Which Joe gave his name to ‘sloppy joes’? We look at five interesting sandwiches and their lexical origins.
[mass noun] Money held in a form such as bank deposits which is an asset to the holder but also represents a liability for someone else.
- ‘In their original contribution, Gurley and Shaw had emphasized the distinction between ‘outside money’ and ‘inside money,’ currency and bank deposits being the standard examples.’
- ‘Because Treasury securities are effectively ‘outside money,’ they lessen the contagion that occurs when ‘inside money’ becomes suspect.’
- ‘The market can only generate ‘private’ or ‘inside money.’’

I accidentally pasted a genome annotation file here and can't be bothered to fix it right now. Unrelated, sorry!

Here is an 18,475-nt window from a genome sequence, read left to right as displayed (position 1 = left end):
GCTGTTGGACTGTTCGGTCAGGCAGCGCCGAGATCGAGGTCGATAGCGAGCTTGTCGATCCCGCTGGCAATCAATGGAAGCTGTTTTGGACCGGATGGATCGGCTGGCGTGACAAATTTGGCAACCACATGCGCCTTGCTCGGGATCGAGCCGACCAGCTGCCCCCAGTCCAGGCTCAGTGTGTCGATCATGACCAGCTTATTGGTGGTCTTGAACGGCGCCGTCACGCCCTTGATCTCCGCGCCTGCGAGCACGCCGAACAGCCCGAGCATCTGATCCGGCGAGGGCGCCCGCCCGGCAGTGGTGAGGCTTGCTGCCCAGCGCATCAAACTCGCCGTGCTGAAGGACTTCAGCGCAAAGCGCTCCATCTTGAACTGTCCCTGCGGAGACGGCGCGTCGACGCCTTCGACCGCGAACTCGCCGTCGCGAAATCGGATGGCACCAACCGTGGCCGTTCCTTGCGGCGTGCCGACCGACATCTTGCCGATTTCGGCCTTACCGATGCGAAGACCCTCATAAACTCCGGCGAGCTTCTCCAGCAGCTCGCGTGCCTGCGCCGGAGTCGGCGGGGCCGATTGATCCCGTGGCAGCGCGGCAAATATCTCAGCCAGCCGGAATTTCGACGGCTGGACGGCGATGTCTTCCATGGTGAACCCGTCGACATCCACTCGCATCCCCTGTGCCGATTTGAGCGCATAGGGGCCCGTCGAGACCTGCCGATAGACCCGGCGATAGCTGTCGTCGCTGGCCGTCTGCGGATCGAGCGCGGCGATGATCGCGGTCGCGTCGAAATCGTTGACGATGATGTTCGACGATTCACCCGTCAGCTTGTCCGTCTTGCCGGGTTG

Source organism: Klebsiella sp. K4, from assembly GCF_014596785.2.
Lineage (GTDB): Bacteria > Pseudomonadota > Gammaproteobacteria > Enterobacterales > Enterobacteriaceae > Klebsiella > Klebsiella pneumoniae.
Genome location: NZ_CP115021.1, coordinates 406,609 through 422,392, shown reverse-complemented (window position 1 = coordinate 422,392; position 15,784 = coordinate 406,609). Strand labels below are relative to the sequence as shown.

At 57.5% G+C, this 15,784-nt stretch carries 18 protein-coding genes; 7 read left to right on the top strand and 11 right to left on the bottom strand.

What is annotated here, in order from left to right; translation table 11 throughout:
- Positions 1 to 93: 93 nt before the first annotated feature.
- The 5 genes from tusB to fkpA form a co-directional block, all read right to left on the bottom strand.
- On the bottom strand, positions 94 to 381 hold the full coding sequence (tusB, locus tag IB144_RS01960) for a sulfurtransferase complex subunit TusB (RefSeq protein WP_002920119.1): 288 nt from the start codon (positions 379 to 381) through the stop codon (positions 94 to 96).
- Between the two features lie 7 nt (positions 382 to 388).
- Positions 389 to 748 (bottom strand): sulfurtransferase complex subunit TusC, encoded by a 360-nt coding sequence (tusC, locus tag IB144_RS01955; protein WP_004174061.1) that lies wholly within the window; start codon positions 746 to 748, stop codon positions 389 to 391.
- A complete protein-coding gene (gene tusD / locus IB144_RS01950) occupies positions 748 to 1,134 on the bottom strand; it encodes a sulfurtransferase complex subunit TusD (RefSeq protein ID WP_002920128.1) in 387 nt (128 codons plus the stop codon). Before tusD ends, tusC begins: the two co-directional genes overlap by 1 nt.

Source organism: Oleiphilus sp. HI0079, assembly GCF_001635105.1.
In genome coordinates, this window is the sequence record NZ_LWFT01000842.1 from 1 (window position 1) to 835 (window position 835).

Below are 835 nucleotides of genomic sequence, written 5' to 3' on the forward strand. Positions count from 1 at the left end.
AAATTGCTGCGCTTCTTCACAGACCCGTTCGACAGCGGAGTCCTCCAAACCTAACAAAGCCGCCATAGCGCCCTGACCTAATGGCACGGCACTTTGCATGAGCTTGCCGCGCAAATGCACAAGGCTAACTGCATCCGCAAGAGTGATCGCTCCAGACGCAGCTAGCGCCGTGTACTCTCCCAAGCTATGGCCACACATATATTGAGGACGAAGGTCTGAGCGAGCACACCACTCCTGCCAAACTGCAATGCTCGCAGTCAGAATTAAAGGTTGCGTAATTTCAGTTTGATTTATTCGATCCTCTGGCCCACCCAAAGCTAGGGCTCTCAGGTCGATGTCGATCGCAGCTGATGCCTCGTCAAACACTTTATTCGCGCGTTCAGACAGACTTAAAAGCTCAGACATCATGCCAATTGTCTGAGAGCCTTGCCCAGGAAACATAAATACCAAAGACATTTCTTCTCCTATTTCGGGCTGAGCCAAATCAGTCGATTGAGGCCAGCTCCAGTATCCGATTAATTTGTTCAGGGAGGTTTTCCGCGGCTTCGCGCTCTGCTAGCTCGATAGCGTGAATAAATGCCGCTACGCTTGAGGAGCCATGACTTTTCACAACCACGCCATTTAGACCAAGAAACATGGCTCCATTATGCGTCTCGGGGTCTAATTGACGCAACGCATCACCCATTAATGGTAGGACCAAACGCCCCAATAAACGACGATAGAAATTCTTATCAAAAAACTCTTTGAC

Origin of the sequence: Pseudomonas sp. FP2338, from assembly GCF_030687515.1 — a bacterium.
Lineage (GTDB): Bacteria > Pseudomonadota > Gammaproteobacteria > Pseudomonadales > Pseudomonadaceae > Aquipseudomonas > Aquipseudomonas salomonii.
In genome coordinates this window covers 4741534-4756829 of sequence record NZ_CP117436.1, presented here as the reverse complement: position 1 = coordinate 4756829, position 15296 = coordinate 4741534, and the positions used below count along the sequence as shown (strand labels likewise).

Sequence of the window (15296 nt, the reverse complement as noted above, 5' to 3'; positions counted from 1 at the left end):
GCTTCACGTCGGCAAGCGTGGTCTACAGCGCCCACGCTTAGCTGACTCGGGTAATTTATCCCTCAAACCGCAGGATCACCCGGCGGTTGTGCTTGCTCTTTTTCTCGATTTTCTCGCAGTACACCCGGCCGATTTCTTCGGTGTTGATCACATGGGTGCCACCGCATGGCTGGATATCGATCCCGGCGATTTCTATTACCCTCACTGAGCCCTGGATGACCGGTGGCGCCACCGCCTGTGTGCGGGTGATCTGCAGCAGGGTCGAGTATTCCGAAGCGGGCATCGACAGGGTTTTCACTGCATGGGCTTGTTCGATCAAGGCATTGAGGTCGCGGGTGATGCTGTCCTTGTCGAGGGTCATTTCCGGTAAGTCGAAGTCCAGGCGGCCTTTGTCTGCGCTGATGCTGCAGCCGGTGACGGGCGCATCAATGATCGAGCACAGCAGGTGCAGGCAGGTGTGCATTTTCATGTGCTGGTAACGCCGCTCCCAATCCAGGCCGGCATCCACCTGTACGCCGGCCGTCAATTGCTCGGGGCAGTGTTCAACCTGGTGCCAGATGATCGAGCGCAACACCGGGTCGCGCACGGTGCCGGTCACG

- ‘Then the authorities must manage, somehow, to preserve public confidence in the inside money stock if economic and financial collapse is to be averted.’
We take a look at several popular, though confusing, punctuation marks.
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The definitions of ‘buddy’ and ‘bro’ in the OED have recently been revised. We explore their history and increase in popularity.